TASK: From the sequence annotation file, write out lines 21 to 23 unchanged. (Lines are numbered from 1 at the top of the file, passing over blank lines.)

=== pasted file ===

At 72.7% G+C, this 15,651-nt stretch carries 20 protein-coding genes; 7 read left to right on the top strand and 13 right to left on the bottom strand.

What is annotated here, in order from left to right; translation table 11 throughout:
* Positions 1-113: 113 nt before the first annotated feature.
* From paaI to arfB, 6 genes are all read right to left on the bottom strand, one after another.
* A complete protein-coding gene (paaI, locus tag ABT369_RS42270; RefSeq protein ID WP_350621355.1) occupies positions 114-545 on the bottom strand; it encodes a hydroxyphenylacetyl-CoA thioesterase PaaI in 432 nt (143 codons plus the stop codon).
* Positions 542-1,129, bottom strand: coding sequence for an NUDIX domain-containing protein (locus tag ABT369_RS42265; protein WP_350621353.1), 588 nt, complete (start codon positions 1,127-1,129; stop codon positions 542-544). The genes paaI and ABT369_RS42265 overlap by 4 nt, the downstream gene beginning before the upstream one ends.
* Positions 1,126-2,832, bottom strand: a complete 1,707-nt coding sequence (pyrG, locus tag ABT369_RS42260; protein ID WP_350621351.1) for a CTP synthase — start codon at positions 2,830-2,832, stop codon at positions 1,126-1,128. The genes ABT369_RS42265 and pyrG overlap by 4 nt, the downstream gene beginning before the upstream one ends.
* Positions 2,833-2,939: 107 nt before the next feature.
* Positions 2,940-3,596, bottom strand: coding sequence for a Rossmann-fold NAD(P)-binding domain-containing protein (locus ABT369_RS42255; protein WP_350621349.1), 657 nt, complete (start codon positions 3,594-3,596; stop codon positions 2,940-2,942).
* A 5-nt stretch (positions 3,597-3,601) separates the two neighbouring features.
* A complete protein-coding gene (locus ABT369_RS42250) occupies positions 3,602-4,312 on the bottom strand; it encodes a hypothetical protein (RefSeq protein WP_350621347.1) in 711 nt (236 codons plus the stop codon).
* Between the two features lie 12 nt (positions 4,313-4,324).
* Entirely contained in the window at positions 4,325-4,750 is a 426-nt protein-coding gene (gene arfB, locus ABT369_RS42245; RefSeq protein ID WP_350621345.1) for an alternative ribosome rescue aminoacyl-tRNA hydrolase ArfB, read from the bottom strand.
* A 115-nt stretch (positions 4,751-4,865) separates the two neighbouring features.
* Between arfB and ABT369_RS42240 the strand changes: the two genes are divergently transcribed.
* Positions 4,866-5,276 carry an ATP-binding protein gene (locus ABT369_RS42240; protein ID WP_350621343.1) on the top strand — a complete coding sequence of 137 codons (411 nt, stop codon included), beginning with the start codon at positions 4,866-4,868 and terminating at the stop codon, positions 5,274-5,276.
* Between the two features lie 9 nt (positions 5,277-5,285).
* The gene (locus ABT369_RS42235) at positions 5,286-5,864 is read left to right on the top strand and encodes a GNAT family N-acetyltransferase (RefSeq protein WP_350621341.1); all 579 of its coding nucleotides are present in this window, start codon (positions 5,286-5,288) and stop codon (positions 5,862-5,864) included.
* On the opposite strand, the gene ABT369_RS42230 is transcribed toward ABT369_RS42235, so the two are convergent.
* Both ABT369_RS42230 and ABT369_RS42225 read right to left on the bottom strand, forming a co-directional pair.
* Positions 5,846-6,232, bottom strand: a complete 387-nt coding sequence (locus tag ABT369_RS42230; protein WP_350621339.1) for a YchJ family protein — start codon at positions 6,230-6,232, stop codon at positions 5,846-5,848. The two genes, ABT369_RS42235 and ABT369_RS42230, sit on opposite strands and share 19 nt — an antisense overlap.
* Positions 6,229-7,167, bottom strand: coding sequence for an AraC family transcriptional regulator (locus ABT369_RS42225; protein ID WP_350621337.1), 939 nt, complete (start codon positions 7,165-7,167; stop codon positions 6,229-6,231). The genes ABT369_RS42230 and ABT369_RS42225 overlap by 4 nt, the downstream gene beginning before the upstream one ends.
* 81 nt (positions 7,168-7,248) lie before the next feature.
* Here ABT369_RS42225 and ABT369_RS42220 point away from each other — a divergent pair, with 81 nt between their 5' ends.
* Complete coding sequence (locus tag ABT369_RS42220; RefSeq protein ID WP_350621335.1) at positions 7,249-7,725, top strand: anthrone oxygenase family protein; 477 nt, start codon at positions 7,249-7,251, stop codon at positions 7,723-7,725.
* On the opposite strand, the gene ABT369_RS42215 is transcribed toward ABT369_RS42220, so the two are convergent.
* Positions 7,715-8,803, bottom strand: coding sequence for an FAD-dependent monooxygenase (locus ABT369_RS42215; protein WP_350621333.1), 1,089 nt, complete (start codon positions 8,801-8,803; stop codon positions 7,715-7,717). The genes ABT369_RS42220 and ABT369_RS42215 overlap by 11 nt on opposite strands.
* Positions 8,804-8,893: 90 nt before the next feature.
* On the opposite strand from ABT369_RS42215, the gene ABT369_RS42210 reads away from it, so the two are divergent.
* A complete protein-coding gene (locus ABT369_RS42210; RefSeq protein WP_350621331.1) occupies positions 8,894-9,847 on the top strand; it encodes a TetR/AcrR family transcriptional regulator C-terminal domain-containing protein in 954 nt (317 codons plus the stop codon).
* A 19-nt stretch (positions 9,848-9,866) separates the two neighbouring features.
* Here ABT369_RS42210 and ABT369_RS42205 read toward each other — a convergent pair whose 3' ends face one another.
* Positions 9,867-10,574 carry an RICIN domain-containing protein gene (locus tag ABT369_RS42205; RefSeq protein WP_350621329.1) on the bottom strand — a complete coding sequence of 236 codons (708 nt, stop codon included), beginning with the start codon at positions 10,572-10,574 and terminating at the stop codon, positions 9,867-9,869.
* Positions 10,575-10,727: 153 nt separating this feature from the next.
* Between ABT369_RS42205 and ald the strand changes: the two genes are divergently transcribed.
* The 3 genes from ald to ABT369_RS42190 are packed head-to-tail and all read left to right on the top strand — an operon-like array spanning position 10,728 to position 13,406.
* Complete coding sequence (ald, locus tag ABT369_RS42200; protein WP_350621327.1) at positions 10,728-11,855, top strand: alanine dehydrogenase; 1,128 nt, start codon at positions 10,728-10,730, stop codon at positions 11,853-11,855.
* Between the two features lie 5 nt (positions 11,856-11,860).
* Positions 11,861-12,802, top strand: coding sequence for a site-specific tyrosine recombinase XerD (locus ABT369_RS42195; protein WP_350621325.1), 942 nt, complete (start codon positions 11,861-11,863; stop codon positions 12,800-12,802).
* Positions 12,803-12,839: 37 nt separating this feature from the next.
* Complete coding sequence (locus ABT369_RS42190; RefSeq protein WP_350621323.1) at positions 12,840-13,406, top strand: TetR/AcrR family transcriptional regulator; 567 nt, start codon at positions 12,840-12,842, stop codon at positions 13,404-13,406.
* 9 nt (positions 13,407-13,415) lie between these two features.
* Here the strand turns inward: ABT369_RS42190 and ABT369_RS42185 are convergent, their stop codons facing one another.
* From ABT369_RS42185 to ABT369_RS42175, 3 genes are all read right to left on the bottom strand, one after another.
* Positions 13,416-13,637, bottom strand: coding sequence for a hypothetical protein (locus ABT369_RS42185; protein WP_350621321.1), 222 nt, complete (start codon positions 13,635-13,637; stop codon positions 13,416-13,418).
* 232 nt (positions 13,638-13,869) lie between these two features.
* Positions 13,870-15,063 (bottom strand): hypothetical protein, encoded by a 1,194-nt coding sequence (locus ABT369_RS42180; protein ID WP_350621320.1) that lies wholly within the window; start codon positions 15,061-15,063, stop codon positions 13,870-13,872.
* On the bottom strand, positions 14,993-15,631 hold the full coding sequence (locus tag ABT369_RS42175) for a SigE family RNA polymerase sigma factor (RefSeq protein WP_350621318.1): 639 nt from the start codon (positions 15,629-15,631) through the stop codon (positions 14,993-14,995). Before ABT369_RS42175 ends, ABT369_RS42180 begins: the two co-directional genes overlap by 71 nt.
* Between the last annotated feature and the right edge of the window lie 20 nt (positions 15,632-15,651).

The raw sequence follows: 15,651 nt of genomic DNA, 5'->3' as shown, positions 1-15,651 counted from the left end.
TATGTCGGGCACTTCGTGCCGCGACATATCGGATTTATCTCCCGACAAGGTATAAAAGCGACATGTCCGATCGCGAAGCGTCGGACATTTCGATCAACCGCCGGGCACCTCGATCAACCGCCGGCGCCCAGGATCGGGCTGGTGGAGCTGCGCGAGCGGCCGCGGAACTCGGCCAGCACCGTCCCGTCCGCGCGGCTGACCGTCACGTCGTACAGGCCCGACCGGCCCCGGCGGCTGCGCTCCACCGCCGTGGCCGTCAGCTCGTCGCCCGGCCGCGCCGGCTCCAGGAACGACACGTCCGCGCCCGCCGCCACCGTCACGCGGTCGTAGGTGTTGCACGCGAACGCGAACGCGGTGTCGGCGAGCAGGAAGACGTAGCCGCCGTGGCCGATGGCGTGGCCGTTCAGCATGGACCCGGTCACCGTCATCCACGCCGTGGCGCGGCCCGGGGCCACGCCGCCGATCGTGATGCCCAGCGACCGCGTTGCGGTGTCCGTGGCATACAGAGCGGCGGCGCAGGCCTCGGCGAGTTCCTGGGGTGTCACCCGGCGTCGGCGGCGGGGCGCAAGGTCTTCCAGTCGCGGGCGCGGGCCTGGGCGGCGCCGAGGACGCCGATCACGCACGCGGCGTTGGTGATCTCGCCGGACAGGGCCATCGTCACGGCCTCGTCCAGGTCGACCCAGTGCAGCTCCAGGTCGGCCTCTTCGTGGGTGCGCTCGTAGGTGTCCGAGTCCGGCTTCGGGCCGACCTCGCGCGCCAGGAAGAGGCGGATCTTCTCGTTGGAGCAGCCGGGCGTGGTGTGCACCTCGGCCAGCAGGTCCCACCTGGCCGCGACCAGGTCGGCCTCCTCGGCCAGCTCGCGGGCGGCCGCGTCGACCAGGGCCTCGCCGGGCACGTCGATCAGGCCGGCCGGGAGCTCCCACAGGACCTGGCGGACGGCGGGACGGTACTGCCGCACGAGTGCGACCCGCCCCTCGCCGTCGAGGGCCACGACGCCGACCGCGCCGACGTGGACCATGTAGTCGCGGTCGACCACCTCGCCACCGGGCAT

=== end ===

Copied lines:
* Positions 5,846-6,232, bottom strand: a complete 387-nt coding sequence (locus tag ABT369_RS42230; protein WP_350621339.1) for a YchJ family protein — start codon at positions 6,230-6,232, stop codon at positions 5,846-5,848. The two genes, ABT369_RS42235 and ABT369_RS42230, sit on opposite strands and share 19 nt — an antisense overlap.
* Positions 6,229-7,167, bottom strand: coding sequence for an AraC family transcriptional regulator (locus ABT369_RS42225; protein ID WP_350621337.1), 939 nt, complete (start codon positions 7,165-7,167; stop codon positions 6,229-6,231). The genes ABT369_RS42230 and ABT369_RS42225 overlap by 4 nt, the downstream gene beginning before the upstream one ends.
* 81 nt (positions 7,168-7,248) lie before the next feature.